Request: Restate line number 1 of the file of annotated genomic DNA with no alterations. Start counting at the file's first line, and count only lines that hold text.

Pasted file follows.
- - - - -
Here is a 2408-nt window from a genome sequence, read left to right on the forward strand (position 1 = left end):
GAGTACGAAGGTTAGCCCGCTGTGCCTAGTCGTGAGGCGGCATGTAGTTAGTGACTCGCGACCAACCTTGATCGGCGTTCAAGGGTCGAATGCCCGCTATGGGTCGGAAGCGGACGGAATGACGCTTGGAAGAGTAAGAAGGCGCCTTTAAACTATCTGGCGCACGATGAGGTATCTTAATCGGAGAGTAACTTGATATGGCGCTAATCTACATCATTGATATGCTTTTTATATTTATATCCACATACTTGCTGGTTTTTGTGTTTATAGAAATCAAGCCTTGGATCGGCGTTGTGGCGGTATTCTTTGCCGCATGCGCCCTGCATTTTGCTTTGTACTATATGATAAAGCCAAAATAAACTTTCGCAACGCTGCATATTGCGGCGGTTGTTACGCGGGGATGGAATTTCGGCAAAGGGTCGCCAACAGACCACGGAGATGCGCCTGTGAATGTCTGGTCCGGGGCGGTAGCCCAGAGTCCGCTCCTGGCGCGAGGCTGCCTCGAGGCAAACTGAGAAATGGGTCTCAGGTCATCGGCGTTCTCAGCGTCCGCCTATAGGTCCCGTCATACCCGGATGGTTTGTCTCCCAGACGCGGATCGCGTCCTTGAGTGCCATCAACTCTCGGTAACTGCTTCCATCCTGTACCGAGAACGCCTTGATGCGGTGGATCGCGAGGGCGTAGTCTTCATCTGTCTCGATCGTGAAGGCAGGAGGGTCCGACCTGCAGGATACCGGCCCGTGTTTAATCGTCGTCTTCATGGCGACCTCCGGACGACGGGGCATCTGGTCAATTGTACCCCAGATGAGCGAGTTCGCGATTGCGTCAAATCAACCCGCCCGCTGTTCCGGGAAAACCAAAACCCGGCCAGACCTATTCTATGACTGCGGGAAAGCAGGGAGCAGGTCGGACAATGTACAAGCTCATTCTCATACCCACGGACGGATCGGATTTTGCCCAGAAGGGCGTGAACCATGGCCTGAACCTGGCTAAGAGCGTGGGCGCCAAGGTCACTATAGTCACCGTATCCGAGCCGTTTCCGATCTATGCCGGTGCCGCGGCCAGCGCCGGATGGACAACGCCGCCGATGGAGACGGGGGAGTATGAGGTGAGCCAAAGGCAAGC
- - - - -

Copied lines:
Here is a 2408-nt window from a genome sequence, read left to right on the forward strand (position 1 = left end):